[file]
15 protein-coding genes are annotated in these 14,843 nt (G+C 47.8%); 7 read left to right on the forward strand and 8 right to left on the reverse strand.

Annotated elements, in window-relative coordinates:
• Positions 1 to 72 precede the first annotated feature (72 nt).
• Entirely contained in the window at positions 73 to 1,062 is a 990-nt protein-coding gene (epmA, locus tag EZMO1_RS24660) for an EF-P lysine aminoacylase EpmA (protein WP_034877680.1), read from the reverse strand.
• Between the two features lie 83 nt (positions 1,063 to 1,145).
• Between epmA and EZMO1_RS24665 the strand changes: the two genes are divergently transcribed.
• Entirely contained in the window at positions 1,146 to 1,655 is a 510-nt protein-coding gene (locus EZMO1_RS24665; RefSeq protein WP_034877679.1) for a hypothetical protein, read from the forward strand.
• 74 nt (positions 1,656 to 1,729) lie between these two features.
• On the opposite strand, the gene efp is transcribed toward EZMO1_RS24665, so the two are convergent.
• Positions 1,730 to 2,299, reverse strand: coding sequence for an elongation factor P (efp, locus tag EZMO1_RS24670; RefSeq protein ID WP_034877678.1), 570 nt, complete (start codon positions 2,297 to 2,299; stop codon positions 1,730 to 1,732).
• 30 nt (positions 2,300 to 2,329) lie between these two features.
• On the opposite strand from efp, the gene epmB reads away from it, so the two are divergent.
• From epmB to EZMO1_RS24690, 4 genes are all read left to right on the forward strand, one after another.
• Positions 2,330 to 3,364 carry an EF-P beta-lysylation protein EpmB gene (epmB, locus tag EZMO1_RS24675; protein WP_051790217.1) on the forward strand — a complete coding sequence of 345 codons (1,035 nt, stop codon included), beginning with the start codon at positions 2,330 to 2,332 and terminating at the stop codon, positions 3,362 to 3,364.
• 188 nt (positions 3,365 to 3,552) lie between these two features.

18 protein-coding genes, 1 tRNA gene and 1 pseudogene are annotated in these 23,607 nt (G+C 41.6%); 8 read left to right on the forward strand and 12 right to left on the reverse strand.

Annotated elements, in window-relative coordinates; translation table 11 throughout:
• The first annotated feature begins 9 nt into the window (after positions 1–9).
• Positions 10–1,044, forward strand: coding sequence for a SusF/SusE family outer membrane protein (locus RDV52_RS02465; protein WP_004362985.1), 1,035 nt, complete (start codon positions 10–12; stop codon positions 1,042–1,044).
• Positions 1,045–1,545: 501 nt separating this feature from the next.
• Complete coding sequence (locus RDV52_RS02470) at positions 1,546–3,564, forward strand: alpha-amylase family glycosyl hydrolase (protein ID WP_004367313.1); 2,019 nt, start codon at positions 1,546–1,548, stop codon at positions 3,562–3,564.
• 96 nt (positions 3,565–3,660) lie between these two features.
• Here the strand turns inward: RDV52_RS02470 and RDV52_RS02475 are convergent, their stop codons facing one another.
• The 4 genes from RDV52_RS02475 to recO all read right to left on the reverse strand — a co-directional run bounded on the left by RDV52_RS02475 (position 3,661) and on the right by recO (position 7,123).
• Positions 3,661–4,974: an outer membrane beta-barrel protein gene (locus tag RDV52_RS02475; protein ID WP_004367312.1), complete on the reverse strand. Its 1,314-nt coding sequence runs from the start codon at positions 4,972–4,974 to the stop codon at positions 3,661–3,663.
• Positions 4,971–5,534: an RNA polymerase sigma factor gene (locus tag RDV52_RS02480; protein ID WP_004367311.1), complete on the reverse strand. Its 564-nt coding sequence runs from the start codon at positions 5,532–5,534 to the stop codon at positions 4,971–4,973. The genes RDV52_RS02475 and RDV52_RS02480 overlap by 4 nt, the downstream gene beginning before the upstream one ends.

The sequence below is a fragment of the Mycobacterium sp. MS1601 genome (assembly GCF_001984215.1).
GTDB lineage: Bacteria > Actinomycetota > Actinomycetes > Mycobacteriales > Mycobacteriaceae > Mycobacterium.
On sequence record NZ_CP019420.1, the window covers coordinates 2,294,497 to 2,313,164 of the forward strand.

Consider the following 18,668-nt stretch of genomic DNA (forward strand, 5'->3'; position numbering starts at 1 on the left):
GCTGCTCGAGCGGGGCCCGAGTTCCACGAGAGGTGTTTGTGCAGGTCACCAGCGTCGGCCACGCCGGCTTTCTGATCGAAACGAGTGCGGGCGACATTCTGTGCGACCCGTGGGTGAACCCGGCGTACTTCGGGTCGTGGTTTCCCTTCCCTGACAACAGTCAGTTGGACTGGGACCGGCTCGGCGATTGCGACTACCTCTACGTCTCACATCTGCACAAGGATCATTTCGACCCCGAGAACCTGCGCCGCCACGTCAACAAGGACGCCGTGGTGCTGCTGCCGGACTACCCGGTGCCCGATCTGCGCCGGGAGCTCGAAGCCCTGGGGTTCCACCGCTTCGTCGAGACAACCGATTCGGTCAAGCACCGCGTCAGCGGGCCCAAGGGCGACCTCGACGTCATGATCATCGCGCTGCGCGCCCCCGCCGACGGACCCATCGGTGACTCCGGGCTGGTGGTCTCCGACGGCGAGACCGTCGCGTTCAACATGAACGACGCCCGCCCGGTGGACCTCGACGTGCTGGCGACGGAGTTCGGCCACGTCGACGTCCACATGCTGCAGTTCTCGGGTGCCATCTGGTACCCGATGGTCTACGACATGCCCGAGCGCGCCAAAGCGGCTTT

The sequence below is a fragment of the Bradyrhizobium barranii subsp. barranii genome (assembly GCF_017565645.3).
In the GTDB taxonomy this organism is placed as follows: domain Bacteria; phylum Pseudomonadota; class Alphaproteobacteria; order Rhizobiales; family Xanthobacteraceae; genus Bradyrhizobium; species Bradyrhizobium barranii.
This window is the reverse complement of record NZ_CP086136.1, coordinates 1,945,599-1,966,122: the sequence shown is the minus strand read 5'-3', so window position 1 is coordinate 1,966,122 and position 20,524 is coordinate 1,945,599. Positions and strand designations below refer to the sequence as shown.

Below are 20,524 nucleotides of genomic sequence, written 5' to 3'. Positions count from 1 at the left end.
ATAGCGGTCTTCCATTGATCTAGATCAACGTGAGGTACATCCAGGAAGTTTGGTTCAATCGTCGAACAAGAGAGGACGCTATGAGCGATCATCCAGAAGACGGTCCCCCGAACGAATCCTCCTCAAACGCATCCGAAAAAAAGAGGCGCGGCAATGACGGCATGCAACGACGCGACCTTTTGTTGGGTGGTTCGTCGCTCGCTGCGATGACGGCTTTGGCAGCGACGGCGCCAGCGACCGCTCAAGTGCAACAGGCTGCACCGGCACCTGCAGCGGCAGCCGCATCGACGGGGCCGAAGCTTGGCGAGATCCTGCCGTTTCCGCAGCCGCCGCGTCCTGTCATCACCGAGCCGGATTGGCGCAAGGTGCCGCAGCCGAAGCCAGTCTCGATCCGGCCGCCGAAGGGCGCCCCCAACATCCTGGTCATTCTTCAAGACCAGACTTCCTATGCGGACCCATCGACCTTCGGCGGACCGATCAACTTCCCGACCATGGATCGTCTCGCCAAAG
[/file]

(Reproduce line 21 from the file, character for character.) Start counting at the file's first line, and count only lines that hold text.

• Complete coding sequence (locus RDV52_RS02470) at positions 1,546–3,564, forward strand: alpha-amylase family glycosyl hydrolase (protein ID WP_004367313.1); 2,019 nt, start codon at positions 1,546–1,548, stop codon at positions 3,562–3,564.